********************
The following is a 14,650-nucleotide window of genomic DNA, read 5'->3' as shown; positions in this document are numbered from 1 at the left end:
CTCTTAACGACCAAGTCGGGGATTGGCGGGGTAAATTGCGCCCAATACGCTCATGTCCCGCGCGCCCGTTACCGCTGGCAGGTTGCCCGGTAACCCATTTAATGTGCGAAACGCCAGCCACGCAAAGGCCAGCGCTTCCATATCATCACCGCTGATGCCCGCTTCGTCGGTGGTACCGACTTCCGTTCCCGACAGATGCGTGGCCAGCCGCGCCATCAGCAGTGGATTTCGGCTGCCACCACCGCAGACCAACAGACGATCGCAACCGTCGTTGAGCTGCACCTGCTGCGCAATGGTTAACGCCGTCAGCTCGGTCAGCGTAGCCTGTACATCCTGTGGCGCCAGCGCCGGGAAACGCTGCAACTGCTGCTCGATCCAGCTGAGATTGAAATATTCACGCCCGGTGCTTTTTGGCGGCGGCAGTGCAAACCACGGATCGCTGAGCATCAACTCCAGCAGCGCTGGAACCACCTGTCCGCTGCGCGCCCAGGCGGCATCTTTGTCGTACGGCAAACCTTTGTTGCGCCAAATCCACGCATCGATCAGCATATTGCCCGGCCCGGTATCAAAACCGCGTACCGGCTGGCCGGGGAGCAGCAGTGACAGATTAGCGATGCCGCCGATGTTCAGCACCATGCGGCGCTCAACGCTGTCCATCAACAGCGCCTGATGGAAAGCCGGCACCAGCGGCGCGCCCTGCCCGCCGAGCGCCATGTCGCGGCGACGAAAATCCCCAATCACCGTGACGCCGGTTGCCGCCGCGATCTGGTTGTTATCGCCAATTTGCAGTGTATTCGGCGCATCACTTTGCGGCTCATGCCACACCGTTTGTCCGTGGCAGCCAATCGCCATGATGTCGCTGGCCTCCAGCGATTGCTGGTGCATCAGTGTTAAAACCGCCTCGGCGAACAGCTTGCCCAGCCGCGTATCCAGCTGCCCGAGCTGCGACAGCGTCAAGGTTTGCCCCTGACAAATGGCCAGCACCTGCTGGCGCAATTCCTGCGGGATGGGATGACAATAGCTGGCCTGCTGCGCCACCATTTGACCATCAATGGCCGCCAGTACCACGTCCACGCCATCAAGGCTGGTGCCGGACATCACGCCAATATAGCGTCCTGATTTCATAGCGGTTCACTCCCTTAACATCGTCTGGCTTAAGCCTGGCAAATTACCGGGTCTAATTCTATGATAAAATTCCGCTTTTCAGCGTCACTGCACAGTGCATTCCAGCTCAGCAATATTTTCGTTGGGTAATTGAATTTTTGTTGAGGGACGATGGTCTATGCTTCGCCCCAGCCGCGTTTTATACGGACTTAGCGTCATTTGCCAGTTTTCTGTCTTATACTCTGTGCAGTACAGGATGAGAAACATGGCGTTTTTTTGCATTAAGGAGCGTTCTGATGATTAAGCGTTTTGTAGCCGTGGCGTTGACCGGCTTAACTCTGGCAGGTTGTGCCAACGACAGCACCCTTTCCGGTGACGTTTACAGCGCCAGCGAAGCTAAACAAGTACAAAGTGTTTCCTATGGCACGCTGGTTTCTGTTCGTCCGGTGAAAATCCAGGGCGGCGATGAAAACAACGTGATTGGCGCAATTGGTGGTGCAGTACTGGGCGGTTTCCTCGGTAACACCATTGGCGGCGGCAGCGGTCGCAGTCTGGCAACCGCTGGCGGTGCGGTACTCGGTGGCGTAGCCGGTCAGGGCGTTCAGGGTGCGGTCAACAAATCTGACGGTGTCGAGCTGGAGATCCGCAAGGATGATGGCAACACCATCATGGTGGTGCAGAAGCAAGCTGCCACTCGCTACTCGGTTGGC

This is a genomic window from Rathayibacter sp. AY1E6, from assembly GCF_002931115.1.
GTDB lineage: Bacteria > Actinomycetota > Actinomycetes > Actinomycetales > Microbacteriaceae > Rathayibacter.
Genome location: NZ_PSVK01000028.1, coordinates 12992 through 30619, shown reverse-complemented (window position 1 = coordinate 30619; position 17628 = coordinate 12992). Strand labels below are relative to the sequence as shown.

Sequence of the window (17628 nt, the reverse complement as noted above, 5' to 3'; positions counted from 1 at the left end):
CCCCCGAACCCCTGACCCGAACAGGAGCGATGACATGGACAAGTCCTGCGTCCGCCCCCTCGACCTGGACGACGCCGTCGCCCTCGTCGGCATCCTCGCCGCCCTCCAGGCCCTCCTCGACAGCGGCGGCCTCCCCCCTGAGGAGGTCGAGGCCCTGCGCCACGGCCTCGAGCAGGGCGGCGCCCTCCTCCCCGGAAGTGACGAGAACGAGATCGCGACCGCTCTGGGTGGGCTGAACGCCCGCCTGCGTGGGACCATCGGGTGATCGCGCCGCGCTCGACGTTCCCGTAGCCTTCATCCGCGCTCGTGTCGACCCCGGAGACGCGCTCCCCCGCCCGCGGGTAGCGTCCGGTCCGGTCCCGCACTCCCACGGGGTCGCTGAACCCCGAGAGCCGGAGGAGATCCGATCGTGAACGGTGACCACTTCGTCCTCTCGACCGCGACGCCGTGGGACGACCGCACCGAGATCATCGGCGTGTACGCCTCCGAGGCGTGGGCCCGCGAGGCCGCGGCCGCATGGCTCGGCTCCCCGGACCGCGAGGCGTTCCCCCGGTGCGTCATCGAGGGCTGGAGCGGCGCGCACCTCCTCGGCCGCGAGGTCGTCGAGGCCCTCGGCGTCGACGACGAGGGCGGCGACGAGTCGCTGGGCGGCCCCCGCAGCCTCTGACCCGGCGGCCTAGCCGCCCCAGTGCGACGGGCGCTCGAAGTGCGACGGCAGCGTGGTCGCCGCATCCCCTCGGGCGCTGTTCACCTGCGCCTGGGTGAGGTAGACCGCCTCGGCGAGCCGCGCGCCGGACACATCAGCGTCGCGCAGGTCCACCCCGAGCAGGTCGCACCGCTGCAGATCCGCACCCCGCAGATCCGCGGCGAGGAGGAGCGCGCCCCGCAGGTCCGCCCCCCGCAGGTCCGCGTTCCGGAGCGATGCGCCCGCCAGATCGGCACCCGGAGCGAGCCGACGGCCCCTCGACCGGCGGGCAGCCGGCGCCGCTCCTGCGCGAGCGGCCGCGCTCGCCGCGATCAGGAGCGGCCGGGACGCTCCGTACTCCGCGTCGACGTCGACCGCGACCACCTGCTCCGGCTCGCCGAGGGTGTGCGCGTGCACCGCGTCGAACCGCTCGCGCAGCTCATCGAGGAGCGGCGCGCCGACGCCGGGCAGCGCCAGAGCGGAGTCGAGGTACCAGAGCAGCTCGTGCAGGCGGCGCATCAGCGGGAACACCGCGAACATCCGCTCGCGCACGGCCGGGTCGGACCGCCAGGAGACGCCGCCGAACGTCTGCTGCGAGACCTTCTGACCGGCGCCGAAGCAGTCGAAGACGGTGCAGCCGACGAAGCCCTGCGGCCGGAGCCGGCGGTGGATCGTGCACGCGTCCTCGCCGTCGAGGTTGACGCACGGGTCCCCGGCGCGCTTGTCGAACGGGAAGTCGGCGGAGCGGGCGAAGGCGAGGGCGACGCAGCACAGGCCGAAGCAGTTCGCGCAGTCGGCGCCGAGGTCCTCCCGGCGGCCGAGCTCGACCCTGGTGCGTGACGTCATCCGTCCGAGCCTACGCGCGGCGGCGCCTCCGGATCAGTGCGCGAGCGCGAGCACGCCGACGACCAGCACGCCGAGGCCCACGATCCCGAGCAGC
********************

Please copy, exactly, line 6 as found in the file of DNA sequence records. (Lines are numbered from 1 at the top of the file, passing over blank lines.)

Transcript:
Sequence of the window (17628 nt, the reverse complement as noted above, 5' to 3'; positions counted from 1 at the left end):